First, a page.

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Transsister Radio by Chris Bohjalian
Set in the village of Bartlett, Vermont, Trans-Sister Radio tells the story of four people who are drawn into a complicated tangle of relationships—relationships that will profoundly change each of them. When Allison, grade-school teacher and divorced mother of a teenage daughter, meets Dana, she feels she's at the beginning of an intense, ideal romance. But Dana reveals that he's always felt himself to be a woman and plans to have the surgery that will make that feeling a reality, and soon Allison's love for Dana and her perception of herself is severely tested. She grapples with the fact that she might not be able to love Dana in a woman's body. She worries whether her teaching career will survive the scandal that living with a transsexual in a small New England town is sure to cause. She wonders what effect the situation will have on her relationship with her daughter, Carly, and how her ex-husband, Will, is going to view the situation. Allison stands by Dana through the surgery and recovery period, enduring the opprobrium of the local community and a growing unease about her own sexual identity. Threatening notes left in her school mailbox, obscene graffiti scrawled on her front door, pressure from the school board to take a leave of absence, and a local petition about teacher morality all contribute to making Allison and Dana's relationship both a public issue and a private ordeal. Even Will and Carly become increasingly involved in Allison and Dana's predicament, and when they decide to air a program on transsexualism for Vermont Public Radio, they bring both clarity to the issue and a new set of changes for everyone involved.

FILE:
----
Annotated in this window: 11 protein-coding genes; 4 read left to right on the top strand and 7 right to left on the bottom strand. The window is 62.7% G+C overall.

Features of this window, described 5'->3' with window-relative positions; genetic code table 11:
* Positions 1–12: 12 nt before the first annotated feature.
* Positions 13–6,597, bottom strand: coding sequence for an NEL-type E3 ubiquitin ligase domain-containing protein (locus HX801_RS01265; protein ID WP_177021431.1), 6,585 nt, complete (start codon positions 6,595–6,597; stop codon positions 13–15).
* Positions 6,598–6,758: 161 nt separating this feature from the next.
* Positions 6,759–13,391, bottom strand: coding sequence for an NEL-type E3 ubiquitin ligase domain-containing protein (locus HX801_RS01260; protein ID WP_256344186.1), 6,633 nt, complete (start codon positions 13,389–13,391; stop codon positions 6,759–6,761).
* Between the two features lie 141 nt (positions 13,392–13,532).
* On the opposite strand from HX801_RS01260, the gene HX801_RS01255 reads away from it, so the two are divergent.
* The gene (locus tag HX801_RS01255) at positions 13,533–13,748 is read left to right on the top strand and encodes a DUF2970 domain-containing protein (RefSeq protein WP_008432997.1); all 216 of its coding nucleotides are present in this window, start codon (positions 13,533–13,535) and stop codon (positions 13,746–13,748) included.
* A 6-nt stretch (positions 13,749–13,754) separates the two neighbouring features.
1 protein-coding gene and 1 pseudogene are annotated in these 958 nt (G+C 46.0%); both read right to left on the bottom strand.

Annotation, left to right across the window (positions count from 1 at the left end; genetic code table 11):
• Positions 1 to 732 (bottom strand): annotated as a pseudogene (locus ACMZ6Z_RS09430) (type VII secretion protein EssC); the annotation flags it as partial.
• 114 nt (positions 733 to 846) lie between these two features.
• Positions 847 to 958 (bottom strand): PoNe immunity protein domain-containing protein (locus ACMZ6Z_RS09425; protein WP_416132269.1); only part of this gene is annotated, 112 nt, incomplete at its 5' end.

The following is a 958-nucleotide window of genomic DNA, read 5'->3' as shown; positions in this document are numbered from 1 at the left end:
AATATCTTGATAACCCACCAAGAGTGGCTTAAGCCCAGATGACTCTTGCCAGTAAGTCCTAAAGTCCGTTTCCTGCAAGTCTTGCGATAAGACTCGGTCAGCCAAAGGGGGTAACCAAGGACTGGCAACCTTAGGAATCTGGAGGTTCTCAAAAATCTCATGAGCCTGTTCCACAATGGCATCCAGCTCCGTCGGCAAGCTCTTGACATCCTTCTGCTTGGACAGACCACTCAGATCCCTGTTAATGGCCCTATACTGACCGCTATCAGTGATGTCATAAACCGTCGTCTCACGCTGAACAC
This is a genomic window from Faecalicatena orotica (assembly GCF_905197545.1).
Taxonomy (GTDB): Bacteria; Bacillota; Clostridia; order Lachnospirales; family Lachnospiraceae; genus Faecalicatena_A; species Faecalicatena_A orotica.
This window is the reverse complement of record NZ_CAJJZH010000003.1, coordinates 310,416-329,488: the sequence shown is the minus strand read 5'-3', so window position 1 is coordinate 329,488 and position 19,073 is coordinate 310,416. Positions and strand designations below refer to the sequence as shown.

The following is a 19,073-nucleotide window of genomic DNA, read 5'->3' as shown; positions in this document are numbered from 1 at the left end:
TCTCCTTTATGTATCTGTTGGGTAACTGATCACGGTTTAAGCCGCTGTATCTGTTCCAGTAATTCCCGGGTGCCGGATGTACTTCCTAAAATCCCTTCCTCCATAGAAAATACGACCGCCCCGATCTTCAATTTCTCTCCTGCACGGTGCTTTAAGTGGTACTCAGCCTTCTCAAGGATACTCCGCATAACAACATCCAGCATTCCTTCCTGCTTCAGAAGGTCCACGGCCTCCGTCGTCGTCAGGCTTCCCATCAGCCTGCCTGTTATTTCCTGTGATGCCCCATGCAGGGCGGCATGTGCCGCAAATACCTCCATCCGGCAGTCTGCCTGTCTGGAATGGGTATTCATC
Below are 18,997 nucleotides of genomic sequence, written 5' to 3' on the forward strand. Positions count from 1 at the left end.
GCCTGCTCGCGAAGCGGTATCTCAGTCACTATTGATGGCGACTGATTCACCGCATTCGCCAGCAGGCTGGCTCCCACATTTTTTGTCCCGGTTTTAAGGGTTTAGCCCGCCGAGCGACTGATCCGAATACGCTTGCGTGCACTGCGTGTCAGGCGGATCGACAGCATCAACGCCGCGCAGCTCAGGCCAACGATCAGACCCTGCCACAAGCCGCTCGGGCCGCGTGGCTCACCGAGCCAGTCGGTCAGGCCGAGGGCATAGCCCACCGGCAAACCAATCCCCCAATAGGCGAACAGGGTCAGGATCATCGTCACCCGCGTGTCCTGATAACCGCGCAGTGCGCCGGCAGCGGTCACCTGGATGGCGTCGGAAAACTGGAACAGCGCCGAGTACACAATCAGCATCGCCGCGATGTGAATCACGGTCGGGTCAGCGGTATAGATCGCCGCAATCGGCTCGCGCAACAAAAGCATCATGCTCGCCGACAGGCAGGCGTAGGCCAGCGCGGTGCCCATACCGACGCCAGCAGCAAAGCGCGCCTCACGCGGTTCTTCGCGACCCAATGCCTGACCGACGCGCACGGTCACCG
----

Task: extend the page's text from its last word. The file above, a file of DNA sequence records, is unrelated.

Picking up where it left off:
Written with empathy and extraordinary insight, Trans-Sister Radio explores the uncertain terrain of gender identity, sexual preference, and the entire range of pleasures, confusions, and sacrifices that love demands.
Here's What I think: For me this book with a little to technical. Which I think is a direct result of the format - A National Public Radio Interview. Since my grandfather listened to these a lot when I was a child, it wasn't a totally new concept to me, but it still doesn't exactly fall into "novel" story. The character development is extensive, almost too much so. The concept of a woman who falls in love with a man who surgically becomes a woman was very interesting and well represented. I think the book was just too far outside my norm for me to really get absorbed.
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